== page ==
Summary Of The EC Legislative Proposals On Audit Policy



This briefing provides an update on the proposed legislation being considered by the European Commission (EC) and debated in the European Parliament (EP) and the Council of Ministers (Council) which could significantly affect the relationship between businesses and their auditors in Europe.

The proposals were released by the EC on November 30, 2011 and affect Public Interest Entities (PIEs) as defined below. We have provided a summary of these proposals below. These are important issues for us as auditors but also for you and all stakeholders in the capital markets. This document provides a short summary of the EC Legislative Proposals and some of our thoughts on these proposed changes.


While the enactment of these or other proposals into law would have no direct impact in Canada, Canadian regulators and standards setters are closely monitoring the developments in Europe, as well as those in the U.S. coming from the Public Company Accounting Oversight Board, and considering the implications, if any, for Canada. The views and experience of the Canadian business and investor communities will be important input into those considerations.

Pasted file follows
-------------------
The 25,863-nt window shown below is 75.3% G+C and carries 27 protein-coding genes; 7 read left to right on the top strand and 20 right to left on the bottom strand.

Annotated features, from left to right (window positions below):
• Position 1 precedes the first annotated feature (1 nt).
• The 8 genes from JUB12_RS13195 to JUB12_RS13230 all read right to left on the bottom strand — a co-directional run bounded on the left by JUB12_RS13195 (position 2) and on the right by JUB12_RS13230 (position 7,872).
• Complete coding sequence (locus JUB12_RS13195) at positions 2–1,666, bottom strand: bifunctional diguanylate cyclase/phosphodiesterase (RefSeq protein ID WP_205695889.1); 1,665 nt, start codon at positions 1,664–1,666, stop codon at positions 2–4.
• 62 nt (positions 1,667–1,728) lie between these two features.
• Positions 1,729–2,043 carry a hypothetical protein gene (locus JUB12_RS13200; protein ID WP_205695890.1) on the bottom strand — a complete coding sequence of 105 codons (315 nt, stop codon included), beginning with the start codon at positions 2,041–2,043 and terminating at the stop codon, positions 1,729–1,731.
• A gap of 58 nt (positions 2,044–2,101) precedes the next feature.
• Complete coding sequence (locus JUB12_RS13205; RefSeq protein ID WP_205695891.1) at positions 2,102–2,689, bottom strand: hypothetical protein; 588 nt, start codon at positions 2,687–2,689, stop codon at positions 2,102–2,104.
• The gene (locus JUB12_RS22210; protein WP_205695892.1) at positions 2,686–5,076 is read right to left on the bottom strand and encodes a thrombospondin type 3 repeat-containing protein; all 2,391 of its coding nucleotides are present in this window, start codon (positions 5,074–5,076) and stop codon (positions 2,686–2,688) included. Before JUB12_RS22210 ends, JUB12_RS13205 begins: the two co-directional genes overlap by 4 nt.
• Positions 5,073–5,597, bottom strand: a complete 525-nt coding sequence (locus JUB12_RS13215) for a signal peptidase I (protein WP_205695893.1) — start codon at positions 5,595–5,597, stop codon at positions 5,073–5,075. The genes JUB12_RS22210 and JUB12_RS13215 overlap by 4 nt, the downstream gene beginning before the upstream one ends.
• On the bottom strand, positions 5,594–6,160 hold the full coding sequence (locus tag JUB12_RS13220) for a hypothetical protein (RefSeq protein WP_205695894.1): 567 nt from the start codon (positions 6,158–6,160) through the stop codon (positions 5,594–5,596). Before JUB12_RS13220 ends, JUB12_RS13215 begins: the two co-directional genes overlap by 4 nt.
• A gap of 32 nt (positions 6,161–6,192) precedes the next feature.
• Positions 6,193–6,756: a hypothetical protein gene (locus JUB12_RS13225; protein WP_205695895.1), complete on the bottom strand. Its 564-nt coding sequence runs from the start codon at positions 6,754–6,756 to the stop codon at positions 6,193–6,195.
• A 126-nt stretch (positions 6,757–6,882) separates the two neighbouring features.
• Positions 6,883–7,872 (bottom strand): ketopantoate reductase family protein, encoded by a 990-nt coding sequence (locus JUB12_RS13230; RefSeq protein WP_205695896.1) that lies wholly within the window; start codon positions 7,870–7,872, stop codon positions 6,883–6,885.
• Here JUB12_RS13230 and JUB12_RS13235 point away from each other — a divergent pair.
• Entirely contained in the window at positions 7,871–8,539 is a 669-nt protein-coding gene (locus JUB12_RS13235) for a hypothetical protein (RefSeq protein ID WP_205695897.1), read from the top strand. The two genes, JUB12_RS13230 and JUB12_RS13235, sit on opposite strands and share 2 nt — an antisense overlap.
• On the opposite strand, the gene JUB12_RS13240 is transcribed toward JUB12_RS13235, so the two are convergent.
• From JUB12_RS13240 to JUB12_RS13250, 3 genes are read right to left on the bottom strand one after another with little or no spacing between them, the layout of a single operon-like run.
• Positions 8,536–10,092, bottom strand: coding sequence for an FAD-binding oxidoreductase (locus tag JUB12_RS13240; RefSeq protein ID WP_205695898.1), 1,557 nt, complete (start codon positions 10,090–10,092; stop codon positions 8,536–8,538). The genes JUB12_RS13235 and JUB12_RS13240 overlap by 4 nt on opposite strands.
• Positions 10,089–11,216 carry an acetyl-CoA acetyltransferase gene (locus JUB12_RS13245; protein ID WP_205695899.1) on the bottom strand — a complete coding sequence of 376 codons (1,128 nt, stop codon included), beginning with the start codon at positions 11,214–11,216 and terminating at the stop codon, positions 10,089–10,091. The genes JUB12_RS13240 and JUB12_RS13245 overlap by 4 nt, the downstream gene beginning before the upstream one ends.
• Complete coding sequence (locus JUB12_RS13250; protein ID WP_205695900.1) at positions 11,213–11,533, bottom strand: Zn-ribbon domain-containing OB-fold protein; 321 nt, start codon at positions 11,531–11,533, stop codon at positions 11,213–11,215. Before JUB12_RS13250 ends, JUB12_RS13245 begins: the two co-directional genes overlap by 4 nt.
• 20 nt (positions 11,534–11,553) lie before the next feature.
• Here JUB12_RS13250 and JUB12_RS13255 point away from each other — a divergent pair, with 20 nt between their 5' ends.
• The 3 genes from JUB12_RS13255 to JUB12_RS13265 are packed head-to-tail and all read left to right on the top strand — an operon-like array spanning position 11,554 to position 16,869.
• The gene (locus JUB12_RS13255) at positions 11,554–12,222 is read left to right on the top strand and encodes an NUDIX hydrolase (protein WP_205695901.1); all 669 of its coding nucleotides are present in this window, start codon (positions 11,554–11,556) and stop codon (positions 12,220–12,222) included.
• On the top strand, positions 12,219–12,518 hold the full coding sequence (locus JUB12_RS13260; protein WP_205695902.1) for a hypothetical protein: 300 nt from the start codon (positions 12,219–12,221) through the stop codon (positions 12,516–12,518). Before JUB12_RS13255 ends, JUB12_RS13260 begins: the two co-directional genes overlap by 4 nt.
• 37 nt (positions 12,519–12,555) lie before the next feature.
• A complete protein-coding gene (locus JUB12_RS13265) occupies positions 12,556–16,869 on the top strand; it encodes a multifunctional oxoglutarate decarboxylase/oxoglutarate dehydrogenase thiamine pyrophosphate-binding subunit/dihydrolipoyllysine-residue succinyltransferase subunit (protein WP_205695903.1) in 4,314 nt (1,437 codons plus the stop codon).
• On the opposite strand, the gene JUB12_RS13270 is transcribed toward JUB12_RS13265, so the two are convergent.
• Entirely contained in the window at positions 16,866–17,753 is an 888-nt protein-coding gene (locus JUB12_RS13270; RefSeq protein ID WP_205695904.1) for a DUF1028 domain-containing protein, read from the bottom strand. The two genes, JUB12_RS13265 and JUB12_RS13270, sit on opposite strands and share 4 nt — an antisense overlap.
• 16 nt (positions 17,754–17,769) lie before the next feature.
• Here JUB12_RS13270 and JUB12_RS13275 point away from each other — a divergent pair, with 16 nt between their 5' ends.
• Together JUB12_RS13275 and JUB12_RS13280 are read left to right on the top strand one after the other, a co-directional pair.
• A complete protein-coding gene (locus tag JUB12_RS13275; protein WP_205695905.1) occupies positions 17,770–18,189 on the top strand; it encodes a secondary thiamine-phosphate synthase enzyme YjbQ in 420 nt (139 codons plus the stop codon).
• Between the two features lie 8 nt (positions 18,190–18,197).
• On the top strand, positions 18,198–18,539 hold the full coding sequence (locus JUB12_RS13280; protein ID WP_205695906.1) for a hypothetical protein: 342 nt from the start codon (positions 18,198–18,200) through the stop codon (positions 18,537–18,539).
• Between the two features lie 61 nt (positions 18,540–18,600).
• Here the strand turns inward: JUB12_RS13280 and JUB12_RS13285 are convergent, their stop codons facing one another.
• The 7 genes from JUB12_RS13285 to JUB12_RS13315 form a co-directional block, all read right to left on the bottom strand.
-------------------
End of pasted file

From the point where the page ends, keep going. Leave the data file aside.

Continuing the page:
At this stage, these are only proposals.The process for approval involves substantial dialogue and discussion which we expect will change the final form of any legislation. The Legislative Proposal on Audit Policy forms part of a 'suite' of proposed legislation put forward by the EC to address perceived weaknesses in the financial services sector in the wake of the financial crisis. The proposals also include measures relating to corporate governance, reporting practices and credit rating agencies (CRAs).

Key points:

The proposed Regulation is radical in terms of its scope and the measures proposed. We expect that some of the proposals will be discarded altogether and others will be substantially revised. The proposals have generated significant levels of opposition across a broad stakeholder group, including industry bodies, the EP, the governments of the EU Member States, the audit profession and a number of regulators. The European proposals do not reflect the views of the majority of those consulted on the Green Paper on Audit Policy (issued in 2010) nor those of the EP. The EC proposes legislation but it does not have the power to enact it - this is a joint decision between the Parliament and the Council. Summary of the Legislative Proposal

The following summarizes the key proposals...

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